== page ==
SC refuses to stay FDI in retail policy
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Nudged by the Supreme Court for first putting in place a "legal regime", the Centre on Monday conceded that its new notification allowing FDI in multi-brand retail sector should have come after amendment in regulations by the RBI and that it would bring in the amendment within two weeks.
The court, however, refused to pass any interim order to restrain the government from taking any decision pursuant to the September notification. As per the court, it could be an "irregularity" if the Centre went ahead and took a decision but it could be cured in law after the amendment.
Appearing before a Bench led by Justice RM Lodha, Attorney General GE Vahanvati agreed that a more proper procedure to issue the notification was only after necessary amendments in the foreign exchange regulations of 2000 but the government had opted a different route since the amendment could consume some time. He added that there was a provision in the the Foreign Exchange Management Act (FEMA) that authorised the Centre to issue a circular regarding capital account transactions.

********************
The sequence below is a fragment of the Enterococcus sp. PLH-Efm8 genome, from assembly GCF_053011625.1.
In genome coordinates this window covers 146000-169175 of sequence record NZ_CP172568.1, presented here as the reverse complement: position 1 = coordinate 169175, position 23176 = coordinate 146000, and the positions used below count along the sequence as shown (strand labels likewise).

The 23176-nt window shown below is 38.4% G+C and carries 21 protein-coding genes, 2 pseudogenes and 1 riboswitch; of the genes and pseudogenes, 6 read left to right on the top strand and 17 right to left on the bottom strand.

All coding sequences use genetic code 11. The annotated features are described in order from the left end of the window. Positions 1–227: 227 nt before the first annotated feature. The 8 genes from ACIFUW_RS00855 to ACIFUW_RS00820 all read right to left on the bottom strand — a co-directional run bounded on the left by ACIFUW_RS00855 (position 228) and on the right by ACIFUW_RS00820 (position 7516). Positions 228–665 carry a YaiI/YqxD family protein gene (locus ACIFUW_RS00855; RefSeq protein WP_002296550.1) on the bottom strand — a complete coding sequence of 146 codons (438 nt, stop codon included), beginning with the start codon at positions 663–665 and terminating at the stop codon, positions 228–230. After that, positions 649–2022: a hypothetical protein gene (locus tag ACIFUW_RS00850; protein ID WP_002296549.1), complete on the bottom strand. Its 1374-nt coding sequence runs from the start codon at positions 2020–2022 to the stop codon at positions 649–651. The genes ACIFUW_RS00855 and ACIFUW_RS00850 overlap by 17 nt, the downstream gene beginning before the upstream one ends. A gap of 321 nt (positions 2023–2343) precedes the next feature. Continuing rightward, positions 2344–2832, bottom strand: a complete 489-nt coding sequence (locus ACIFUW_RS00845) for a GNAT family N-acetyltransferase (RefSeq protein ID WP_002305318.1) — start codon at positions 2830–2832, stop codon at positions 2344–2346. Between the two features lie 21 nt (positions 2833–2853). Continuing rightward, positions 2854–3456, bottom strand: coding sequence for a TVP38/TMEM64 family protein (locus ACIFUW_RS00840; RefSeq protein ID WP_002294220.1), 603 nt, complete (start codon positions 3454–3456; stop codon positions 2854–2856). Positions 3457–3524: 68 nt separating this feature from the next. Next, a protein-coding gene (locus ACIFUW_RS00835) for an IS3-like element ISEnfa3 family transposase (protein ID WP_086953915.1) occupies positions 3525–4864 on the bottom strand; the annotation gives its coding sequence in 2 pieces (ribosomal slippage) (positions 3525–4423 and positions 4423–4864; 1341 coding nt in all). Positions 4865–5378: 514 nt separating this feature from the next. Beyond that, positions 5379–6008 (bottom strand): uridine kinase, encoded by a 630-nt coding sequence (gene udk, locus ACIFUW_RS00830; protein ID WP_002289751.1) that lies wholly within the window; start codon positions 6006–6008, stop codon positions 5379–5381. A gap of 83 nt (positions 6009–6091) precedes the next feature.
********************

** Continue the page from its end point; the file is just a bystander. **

The Bench told the AG that a notification alone could not grant a legal sanctity to a policy decision and that the legal process, once initiated by issuing a notification, had to be taken to its logical conclusion after fulfilling all legal requirements under FEMA.
"Otherwise, the question would be if the procedure is defective? How do you put in place a legal regime? We are broadly concerned with compliance with the legal requirements. Can it be said that an RBI noting in a file will suffice the purpose of law? This notification is just like that and hence to give it a legal shape, the regulations will have to be formally amended," observed the Bench.
The Bench further told the AG that what the Centre has done appeared to be a step towards a policy decision but it would have to be given an ultimate legitimacy.
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